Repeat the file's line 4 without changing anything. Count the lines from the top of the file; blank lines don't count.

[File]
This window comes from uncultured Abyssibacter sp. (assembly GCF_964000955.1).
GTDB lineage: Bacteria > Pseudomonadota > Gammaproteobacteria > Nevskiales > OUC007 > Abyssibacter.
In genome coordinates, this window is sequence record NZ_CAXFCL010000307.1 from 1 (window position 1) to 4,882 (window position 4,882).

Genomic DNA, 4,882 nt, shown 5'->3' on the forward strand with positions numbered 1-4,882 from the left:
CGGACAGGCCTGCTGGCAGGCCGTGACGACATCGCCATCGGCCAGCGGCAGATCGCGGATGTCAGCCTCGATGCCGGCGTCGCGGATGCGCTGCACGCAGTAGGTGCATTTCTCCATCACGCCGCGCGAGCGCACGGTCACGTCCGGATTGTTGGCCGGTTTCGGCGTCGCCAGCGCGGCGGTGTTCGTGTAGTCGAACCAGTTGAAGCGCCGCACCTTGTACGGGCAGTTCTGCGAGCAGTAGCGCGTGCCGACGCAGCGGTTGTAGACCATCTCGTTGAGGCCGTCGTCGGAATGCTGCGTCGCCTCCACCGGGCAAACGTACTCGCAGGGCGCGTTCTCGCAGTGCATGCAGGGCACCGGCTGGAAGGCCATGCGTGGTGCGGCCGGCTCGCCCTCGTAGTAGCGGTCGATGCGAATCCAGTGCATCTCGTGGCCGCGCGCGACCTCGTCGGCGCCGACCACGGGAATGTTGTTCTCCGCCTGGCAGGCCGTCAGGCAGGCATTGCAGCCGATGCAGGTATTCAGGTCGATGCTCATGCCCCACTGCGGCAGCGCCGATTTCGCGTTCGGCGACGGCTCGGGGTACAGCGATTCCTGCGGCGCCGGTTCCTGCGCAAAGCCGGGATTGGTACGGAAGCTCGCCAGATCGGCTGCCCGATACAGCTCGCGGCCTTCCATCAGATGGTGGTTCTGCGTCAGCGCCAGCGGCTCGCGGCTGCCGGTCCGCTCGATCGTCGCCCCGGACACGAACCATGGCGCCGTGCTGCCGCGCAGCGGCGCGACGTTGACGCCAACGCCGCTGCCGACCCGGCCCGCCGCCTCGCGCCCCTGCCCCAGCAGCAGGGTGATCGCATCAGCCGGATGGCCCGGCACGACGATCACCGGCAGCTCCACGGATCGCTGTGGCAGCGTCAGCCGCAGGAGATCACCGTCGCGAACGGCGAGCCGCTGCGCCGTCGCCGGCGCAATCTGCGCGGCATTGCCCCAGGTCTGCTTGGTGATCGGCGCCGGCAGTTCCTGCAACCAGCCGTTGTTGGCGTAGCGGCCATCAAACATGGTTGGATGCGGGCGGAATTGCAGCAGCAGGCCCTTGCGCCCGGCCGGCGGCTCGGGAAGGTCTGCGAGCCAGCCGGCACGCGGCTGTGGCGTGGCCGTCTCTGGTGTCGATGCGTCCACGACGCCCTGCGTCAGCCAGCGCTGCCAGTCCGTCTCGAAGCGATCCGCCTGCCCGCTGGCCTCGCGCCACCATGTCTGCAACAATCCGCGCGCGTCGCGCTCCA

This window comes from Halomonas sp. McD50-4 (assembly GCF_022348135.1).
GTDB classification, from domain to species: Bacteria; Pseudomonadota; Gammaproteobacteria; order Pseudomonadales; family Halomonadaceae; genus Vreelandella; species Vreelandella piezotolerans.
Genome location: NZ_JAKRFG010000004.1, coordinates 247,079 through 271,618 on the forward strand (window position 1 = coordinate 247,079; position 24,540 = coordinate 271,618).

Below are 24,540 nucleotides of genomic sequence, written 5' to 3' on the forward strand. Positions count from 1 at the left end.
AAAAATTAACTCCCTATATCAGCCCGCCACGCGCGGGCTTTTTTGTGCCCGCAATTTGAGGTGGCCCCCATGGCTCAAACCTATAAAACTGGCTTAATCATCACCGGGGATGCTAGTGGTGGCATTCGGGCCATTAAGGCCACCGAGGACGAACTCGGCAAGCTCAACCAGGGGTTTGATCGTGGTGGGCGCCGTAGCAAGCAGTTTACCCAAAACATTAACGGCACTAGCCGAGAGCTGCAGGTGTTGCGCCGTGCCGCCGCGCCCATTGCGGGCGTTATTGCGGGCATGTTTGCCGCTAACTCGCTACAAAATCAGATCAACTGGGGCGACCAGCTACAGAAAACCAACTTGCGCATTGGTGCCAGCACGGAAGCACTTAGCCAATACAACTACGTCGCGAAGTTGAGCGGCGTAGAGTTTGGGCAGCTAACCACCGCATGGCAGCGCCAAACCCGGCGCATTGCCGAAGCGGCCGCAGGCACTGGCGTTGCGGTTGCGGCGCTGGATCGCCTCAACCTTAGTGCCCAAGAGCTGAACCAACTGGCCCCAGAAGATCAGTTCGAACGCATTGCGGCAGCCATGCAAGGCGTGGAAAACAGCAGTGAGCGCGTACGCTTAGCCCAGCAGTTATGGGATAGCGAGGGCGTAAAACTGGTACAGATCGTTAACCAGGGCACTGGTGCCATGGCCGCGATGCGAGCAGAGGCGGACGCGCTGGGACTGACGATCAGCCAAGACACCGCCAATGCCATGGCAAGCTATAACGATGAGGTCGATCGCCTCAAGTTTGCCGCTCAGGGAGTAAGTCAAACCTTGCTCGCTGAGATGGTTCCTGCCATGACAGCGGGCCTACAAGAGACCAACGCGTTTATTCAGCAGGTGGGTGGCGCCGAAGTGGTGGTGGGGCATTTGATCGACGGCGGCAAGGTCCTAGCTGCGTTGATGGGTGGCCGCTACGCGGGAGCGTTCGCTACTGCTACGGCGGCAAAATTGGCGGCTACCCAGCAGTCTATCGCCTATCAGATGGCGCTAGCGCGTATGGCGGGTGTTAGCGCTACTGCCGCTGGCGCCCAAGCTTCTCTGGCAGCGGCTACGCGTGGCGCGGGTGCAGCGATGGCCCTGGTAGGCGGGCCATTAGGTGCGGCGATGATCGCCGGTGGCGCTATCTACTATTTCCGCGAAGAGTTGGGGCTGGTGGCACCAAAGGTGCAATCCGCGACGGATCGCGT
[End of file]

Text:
Genomic DNA, 4,882 nt, shown 5'->3' on the forward strand with positions numbered 1-4,882 from the left: